A winner then, a loser later. Photo: Getty Images
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David Cameron moves the EU referendum back - is he turning into John Major?

Downing Street has squashed talk of a second referendum under pressure from the party's Eurosceptics and Labour. Is it 1992 all over again?

Downing Street has ruled out an early referendum on Britain's membership of the European Union under pressure from Conservative backbenchers and the Opposition. 

Although the Referendum Bill currently making its way through the Houses of Parliament guarantees a referendum by 31 December 2017, Downing Street staffers were keen to avoid holding the referendum in midterm. May 2016 was eyed as a possible date, setting up "a day of seven elections" - elections to the devolved legislatures in Scotland, Northern Ireland and Wales, local elections in England, police and crime comissioner elections, and the Mayoral contest in London alongside the referendum. However, Newsnight reveals, that plan has been shelved, either setting up a referendum later on in 2016 or holding off until 2017. 

The move will reassure combatants on both sides. As Carwyn Jones, the Welsh First Minister, told the New Statesman in a recent interview, holding the contest in May would mean that Welsh voters would have "four ballots, with four different electoral systems", and could scupper any hope of a joint pro-European campaign: "You can't attack Plaid Cymru one day and share a platform with them the next". But it will also cheer Eurosceptics, who feared that a quick referendum would see the contest defined as Ukip against the rest, leaving them little chance of taking Britain out of Europe. "We don't have our best suit and tie on yet," fretted one Eurosceptic MP recently. 

The reality is that it is pressure from that quarter, not concern from the devolved legislatures or pressure from Labour, that has forced Cameron's hand. It all feels more reminiscent than he would like of the last time the Conservatives won a majority, in 1992. Then, as now, it briefly looked as if Labour would never govern again, before European division torn the Tory party apart. That Cameron, at the peak of his powers, has already been forced into two European U-Turns, delaying his plans to scrap the Human Rights Act, and lengthening the timetable for the referendum, suggests the same may happen to him,

Stephen Bush is special correspondent at the New Statesman. His daily briefing, Morning Call, provides a quick and essential guide to British politics.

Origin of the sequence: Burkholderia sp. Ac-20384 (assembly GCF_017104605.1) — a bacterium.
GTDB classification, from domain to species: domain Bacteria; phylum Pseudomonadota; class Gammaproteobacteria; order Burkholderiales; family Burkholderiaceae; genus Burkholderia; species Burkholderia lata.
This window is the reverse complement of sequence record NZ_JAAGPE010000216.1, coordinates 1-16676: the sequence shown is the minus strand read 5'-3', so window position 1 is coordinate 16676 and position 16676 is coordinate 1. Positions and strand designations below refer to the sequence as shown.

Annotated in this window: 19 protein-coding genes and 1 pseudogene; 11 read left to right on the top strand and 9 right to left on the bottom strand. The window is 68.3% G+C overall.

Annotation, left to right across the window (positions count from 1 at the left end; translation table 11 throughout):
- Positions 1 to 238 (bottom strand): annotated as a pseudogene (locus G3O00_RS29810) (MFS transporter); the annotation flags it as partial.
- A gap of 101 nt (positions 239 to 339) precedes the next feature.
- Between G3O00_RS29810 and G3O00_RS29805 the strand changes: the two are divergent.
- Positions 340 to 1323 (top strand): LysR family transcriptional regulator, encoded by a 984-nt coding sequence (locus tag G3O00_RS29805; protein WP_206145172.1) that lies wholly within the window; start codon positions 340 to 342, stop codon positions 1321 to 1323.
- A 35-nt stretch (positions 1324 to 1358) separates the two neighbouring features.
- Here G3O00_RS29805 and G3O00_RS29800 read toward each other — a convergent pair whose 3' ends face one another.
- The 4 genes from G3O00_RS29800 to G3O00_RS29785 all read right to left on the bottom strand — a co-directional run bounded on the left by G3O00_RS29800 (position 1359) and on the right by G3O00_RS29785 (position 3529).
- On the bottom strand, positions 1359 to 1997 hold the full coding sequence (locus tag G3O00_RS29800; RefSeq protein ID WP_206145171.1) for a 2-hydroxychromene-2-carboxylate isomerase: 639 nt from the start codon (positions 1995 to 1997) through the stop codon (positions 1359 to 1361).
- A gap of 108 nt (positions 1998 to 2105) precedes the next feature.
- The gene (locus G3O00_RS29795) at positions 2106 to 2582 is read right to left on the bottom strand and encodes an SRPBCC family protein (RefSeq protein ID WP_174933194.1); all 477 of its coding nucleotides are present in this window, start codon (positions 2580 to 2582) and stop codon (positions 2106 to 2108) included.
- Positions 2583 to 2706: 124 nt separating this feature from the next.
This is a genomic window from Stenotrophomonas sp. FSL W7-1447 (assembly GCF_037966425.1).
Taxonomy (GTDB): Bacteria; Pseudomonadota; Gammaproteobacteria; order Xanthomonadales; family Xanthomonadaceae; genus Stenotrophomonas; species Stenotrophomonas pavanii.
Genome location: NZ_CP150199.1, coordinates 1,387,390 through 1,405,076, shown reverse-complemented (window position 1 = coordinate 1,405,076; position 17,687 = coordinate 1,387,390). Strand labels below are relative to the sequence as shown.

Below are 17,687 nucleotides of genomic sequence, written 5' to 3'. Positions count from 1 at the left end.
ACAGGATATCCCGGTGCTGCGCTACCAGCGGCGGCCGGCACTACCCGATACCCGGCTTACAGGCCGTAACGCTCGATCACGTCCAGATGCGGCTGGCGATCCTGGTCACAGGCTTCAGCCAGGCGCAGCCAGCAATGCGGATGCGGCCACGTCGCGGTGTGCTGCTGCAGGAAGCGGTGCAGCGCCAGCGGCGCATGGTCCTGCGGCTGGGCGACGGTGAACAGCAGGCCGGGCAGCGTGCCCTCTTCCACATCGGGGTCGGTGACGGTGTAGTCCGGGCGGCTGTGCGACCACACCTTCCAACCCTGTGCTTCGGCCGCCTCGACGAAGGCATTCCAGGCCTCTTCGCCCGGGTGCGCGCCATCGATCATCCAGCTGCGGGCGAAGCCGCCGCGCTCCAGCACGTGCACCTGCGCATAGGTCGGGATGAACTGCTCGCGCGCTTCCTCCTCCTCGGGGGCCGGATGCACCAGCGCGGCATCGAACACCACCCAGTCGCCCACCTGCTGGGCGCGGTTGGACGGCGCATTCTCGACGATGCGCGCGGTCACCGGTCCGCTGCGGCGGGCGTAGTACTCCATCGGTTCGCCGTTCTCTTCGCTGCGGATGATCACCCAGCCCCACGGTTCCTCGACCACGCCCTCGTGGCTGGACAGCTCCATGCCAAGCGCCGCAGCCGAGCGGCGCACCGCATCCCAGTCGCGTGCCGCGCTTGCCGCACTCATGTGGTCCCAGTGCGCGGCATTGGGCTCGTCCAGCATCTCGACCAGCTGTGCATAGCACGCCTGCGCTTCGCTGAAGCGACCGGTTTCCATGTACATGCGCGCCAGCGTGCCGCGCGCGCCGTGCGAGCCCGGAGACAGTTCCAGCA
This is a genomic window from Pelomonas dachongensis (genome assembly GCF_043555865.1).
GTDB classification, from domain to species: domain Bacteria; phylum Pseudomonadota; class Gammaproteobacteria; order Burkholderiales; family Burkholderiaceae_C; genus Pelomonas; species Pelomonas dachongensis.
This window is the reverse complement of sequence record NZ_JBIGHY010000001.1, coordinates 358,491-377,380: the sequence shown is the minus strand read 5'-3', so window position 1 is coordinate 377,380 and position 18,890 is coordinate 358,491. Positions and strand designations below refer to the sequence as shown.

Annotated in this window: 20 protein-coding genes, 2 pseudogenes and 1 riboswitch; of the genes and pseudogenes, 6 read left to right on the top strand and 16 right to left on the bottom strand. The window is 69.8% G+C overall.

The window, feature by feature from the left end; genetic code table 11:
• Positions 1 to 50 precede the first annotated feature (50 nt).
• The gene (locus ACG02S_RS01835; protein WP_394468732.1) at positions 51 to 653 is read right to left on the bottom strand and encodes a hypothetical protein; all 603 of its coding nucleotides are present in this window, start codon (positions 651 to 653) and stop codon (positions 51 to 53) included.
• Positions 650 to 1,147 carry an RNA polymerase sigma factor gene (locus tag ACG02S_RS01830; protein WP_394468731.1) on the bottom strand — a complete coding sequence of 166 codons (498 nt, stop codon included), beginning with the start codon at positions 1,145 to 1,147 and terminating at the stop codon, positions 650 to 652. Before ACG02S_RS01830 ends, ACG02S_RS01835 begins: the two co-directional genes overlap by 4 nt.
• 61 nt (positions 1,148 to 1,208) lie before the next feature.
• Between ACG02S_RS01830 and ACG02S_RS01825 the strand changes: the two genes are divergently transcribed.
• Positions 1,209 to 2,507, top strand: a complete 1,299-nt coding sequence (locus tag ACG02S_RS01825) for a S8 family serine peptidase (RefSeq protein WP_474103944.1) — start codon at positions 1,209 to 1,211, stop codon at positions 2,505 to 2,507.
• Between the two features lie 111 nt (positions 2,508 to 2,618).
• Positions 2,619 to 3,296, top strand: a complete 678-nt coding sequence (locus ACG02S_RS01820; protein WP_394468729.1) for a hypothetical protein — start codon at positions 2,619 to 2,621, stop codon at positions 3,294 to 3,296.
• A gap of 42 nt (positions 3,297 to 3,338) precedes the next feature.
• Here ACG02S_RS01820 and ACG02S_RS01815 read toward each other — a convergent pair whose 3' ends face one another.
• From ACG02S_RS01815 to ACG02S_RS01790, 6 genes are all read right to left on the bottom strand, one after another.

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Why Prince Charles and Princess Anne are both wrong on GM foods

The latest tiff between toffs gives plenty of food for thought.

I don’t have siblings, so I was weirdly curious as a kid about friends who did, especially when they argued (which was often). One thing I noticed was the importance of superlatives: of being the best child, the most right, and the first to have been wronged. And it turns out things are no different for the Royals.

You might think selective breeding would be a subject on which Prince Charles and Princess Anne would share common ground, but when it comes to genetically modified crops they have very different opinions.

According to Princess Anne, the UK should ditch its concerns about GM and give the technology the green light. In an interview to be broadcast on Radio 4’s Farming Today, she said would be keen to raise both modified crops and livestock on her own land.

“Most of us would argue we have been genetically modifying food since man started to be agrarian,” she said (rallying the old first-is-best argument to her cause). She also argued that the practice can help reduce the price of our food and improve the lives of animals - and “suspects” that there are not many downsides.

Unfortunately for Princess Anne, her Royal “us” does not include her brother Charles, who thinks that GM is The Worst.

In 2008, he warned that genetically engineered food “will be guaranteed to cause the biggest disaster environmentally of all time.”  Supporting such a path would risk handing control of our food-chain to giant corporations, he warned -  leading to “absolute disaster” and “unmentionable awfulness” and “the absolute destruction of everything”.

Normally such a spat could be written off as a toff-tiff. But with Brexit looming, a change to our present ban on growing GM crops commercially looks ever more likely.

In this light, the need to swap rhetoric for reason is urgent. And the most useful anti-GM argument might instead be that offered by the United Nations’ cold, hard data on crop yields.

Analysis by the New York Times shows that, in comparison to Europe, the United States and Canada have “gained no discernible advantages” from their use of GM (in terms of food per acre). Not only this, but herbicide use in the US has increased rather than fallen.

In sum: let's swap superlatives and speculation for sense.

India Bourke is an environment writer and editorial assistant at the New Statesman.